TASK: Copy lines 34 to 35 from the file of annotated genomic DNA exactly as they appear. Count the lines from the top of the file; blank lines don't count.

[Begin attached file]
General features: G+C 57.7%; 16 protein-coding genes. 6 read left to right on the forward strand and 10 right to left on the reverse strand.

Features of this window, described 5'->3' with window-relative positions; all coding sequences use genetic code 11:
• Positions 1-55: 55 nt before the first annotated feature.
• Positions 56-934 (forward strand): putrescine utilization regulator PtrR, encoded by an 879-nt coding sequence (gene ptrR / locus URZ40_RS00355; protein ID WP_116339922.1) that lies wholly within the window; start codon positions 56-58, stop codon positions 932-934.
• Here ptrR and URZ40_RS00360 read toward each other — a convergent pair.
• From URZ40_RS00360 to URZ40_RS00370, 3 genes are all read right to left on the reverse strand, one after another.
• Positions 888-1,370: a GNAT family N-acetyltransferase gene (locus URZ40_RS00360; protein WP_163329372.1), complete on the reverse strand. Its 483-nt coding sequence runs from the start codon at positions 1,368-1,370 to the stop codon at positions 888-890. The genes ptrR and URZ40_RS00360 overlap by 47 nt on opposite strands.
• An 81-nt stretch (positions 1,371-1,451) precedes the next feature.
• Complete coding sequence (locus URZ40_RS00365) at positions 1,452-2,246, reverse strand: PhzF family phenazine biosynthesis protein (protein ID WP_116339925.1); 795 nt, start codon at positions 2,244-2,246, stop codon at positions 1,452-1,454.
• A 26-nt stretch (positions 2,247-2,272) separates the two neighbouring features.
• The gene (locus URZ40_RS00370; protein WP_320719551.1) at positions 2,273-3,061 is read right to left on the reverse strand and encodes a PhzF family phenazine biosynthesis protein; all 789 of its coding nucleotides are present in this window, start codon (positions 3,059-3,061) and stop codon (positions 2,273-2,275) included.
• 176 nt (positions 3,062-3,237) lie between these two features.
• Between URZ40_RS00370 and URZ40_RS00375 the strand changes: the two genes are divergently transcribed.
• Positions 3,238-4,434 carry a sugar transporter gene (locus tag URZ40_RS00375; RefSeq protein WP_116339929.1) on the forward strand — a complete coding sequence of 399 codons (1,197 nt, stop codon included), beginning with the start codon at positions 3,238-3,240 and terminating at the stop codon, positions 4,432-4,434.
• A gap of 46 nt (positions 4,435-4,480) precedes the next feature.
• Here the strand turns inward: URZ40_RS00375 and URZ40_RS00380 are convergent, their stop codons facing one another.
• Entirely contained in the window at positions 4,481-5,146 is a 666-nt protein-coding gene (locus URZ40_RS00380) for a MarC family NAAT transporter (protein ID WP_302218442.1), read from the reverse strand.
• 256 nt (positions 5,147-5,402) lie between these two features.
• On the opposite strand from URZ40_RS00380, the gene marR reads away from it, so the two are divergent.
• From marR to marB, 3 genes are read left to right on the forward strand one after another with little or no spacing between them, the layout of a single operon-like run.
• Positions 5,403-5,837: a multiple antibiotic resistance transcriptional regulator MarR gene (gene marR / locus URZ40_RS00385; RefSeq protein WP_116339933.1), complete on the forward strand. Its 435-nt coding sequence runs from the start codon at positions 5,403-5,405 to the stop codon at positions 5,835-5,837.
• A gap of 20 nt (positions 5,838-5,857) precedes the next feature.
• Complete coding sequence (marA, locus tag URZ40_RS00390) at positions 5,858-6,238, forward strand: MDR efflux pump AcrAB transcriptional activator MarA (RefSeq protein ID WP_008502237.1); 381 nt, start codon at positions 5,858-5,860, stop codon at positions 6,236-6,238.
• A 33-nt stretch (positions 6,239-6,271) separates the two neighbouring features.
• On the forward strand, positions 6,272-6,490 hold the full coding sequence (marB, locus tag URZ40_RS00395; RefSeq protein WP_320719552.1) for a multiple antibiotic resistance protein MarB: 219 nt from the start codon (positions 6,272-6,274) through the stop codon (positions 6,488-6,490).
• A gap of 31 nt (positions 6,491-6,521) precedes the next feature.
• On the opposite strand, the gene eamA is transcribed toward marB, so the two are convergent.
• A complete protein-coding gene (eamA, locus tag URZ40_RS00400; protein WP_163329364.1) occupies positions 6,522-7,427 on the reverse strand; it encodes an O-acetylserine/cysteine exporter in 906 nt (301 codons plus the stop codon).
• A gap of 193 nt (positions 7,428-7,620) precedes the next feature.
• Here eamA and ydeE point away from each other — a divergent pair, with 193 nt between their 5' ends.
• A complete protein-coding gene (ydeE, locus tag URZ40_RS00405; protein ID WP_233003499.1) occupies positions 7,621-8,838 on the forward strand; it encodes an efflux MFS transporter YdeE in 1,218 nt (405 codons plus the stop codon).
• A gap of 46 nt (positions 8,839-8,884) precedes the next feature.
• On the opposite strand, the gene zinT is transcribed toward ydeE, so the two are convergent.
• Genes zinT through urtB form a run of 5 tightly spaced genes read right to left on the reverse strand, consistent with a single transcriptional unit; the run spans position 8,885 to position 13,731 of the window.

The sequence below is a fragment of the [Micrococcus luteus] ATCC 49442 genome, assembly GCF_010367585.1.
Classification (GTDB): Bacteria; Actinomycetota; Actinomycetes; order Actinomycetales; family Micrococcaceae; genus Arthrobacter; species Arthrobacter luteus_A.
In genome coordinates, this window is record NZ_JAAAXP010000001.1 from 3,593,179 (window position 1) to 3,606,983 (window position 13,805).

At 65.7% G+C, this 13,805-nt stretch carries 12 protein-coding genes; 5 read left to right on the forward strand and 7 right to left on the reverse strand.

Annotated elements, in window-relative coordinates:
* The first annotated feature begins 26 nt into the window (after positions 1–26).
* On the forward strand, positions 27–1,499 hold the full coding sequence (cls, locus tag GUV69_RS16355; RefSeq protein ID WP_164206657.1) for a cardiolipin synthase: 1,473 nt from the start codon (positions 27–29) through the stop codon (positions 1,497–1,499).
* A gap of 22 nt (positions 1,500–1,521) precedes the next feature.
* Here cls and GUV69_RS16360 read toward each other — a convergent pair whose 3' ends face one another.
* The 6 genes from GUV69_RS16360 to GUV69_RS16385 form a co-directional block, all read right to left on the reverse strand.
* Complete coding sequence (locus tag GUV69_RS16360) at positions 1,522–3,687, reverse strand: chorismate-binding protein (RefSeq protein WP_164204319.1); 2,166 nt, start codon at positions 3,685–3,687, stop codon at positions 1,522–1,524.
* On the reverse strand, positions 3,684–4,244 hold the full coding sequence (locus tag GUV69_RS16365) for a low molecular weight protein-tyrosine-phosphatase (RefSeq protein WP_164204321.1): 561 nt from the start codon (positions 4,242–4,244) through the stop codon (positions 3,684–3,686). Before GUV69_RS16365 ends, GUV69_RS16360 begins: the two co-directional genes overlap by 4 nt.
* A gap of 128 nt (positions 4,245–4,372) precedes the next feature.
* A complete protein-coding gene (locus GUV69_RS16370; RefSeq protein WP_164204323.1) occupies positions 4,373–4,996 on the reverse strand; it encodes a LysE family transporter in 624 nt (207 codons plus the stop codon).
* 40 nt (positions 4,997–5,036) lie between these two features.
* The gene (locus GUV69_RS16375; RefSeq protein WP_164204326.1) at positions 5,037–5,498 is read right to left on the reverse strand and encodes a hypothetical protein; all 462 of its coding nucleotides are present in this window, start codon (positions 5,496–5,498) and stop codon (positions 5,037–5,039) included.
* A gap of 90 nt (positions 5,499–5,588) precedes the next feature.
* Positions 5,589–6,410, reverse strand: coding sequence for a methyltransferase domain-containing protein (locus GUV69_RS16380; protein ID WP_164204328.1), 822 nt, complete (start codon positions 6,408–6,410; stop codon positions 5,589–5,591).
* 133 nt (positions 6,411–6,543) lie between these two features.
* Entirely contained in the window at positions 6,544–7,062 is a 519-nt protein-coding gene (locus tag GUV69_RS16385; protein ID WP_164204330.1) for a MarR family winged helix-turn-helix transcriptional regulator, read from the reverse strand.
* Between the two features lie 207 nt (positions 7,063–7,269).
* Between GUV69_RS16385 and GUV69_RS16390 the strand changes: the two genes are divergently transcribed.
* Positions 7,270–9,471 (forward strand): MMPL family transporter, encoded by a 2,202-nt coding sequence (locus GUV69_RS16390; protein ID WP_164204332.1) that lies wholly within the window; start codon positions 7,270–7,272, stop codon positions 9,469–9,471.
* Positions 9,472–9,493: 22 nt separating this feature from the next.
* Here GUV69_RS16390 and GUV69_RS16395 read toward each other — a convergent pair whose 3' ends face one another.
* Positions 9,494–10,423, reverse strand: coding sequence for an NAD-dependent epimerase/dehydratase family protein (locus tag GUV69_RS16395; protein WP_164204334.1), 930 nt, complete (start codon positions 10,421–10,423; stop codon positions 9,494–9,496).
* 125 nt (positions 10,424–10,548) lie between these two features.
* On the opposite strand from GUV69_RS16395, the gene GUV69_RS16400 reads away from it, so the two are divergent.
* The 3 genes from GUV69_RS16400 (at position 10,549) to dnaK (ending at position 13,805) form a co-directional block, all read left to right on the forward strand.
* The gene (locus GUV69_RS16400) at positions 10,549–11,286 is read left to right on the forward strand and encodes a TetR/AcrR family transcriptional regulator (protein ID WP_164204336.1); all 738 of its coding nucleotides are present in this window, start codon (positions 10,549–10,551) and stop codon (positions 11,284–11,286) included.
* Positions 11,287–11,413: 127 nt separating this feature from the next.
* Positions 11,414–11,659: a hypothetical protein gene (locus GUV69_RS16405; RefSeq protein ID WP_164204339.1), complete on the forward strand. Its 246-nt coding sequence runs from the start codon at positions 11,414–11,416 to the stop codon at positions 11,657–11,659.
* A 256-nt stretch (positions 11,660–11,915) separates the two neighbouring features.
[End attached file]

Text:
• Genes zinT through urtB form a run of 5 tightly spaced genes read right to left on the reverse strand, consistent with a single transcriptional unit; the run spans position 8,885 to position 13,731 of the window.

The sequence below is a fragment of the [Micrococcus luteus] ATCC 49442 genome, assembly GCF_010367585.1.